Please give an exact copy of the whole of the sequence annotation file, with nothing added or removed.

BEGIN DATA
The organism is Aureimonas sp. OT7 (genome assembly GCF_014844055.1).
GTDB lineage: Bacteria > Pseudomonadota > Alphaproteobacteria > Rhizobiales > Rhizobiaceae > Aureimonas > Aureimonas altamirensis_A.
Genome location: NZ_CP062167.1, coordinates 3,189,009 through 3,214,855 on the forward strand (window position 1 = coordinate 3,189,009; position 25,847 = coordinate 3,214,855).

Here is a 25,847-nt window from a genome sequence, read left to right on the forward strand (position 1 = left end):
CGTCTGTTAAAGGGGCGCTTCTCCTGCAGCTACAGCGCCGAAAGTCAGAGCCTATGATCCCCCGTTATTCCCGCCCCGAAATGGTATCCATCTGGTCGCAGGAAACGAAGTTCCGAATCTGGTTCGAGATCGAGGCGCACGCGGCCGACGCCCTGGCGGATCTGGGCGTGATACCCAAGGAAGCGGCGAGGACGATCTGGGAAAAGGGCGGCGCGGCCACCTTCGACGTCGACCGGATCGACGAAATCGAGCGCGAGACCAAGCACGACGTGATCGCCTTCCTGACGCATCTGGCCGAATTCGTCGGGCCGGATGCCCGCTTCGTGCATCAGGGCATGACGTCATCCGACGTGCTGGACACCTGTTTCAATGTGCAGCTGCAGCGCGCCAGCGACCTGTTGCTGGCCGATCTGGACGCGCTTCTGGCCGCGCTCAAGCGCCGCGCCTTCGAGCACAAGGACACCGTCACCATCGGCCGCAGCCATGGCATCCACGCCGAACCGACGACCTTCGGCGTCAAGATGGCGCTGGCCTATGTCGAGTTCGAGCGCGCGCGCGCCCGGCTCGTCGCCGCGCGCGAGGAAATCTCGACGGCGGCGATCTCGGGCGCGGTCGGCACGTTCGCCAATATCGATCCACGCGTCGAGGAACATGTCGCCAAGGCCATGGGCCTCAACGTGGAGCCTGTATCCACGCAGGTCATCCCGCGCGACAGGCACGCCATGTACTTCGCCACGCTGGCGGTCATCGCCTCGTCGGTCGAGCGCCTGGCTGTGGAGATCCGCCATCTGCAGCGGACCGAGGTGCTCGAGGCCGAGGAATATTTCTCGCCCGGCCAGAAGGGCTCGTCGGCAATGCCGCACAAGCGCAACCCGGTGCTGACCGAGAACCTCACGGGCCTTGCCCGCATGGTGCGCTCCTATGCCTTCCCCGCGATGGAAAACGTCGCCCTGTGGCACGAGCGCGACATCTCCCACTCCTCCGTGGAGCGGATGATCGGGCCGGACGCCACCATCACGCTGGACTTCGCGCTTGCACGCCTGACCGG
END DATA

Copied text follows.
The organism is Aureimonas sp. OT7 (genome assembly GCF_014844055.1).
GTDB lineage: Bacteria > Pseudomonadota > Alphaproteobacteria > Rhizobiales > Rhizobiaceae > Aureimonas > Aureimonas altamirensis_A.
Genome location: NZ_CP062167.1, coordinates 3,189,009 through 3,214,855 on the forward strand (window position 1 = coordinate 3,189,009; position 25,847 = coordinate 3,214,855).

Here is a 25,847-nt window from a genome sequence, read left to right on the forward strand (position 1 = left end):
CGTCTGTTAAAGGGGCGCTTCTCCTGCAGCTACAGCGCCGAAAGTCAGAGCCTATGATCCCCCGTTATTCCCGCCCCGAAATGGTATCCATCTGGTCGCAGGAAACGAAGTTCCGAATCTGGTTCGAGATCGAGGCGCACGCGGCCGACGCCCTGGCGGATCTGGGCGTGATACCCAAGGAAGCGGCGAGGACGATCTGGGAAAAGGGCGGCGCGGCCACCTTCGACGTCGACCGGATCGACGAAATCGAGCGCGAGACCAAGCACGACGTGATCGCCTTCCTGACGCATCTGGCCGAATTCGTCGGGCCGGATGCCCGCTTCGTGCATCAGGGCATGACGTCATCCGACGTGCTGGACACCTGTTTCAATGTGCAGCTGCAGCGCGCCAGCGACCTGTTGCTGGCCGATCTGGACGCGCTTCTGGCCGCGCTCAAGCGCCGCGCCTTCGAGCACAAGGACACCGTCACCATCGGCCGCAGCCATGGCATCCACGCCGAACCGACGACCTTCGGCGTCAAGATGGCGCTGGCCTATGTCGAGTTCGAGCGCGCGCGCGCCCGGCTCGTCGCCGCGCGCGAGGAAATCTCGACGGCGGCGATCTCGGGCGCGGTCGGCACGTTCGCCAATATCGATCCACGCGTCGAGGAACATGTCGCCAAGGCCATGGGCCTCAACGTGGAGCCTGTATCCACGCAGGTCATCCCGCGCGACAGGCACGCCATGTACTTCGCCACGCTGGCGGTCATCGCCTCGTCGGTCGAGCGCCTGGCTGTGGAGATCCGCCATCTGCAGCGGACCGAGGTGCTCGAGGCCGAGGAATATTTCTCGCCCGGCCAGAAGGGCTCGTCGGCAATGCCGCACAAGCGCAACCCGGTGCTGACCGAGAACCTCACGGGCCTTGCCCGCATGGTGCGCTCCTATGCCTTCCCCGCGATGGAAAACGTCGCCCTGTGGCACGAGCGCGACATCTCCCACTCCTCCGTGGAGCGGATGATCGGGCCGGACGCCACCATCACGCTGGACTTCGCGCTTGCACGCCTGACCGG